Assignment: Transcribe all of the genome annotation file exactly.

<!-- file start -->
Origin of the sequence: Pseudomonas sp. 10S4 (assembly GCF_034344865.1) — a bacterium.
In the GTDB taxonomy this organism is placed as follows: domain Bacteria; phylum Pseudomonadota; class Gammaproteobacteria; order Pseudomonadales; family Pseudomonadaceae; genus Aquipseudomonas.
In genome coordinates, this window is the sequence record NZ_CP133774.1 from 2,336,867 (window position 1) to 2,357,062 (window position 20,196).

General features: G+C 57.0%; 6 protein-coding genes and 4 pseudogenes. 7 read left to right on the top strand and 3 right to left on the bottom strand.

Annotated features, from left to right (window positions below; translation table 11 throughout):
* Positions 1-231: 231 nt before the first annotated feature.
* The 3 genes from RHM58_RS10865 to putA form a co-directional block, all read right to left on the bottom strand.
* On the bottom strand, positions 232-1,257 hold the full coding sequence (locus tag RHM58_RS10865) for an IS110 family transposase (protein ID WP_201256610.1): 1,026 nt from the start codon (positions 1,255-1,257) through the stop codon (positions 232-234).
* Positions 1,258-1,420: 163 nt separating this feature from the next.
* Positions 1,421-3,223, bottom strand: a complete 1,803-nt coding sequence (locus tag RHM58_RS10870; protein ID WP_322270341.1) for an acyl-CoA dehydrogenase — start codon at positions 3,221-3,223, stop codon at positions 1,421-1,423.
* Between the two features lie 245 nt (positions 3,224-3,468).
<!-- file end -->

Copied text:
Origin of the sequence: Pseudomonas sp. 10S4 (assembly GCF_034344865.1) — a bacterium.
In the GTDB taxonomy this organism is placed as follows: domain Bacteria; phylum Pseudomonadota; class Gammaproteobacteria; order Pseudomonadales; family Pseudomonadaceae; genus Aquipseudomonas.
In genome coordinates, this window is the sequence record NZ_CP133774.1 from 2,336,867 (window position 1) to 2,357,062 (window position 20,196).

General features: G+C 57.0%; 6 protein-coding genes and 4 pseudogenes. 7 read left to right on the top strand and 3 right to left on the bottom strand.

Annotated features, from left to right (window positions below; translation table 11 throughout):
* Positions 1-231: 231 nt before the first annotated feature.
* The 3 genes from RHM58_RS10865 to putA form a co-directional block, all read right to left on the bottom strand.
* On the bottom strand, positions 232-1,257 hold the full coding sequence (locus tag RHM58_RS10865) for an IS110 family transposase (protein ID WP_201256610.1): 1,026 nt from the start codon (positions 1,255-1,257) through the stop codon (positions 232-234).
* Positions 1,258-1,420: 163 nt separating this feature from the next.
* Positions 1,421-3,223, bottom strand: a complete 1,803-nt coding sequence (locus tag RHM58_RS10870; protein ID WP_322270341.1) for an acyl-CoA dehydrogenase — start codon at positions 3,221-3,223, stop codon at positions 1,421-1,423.
* Between the two features lie 245 nt (positions 3,224-3,468).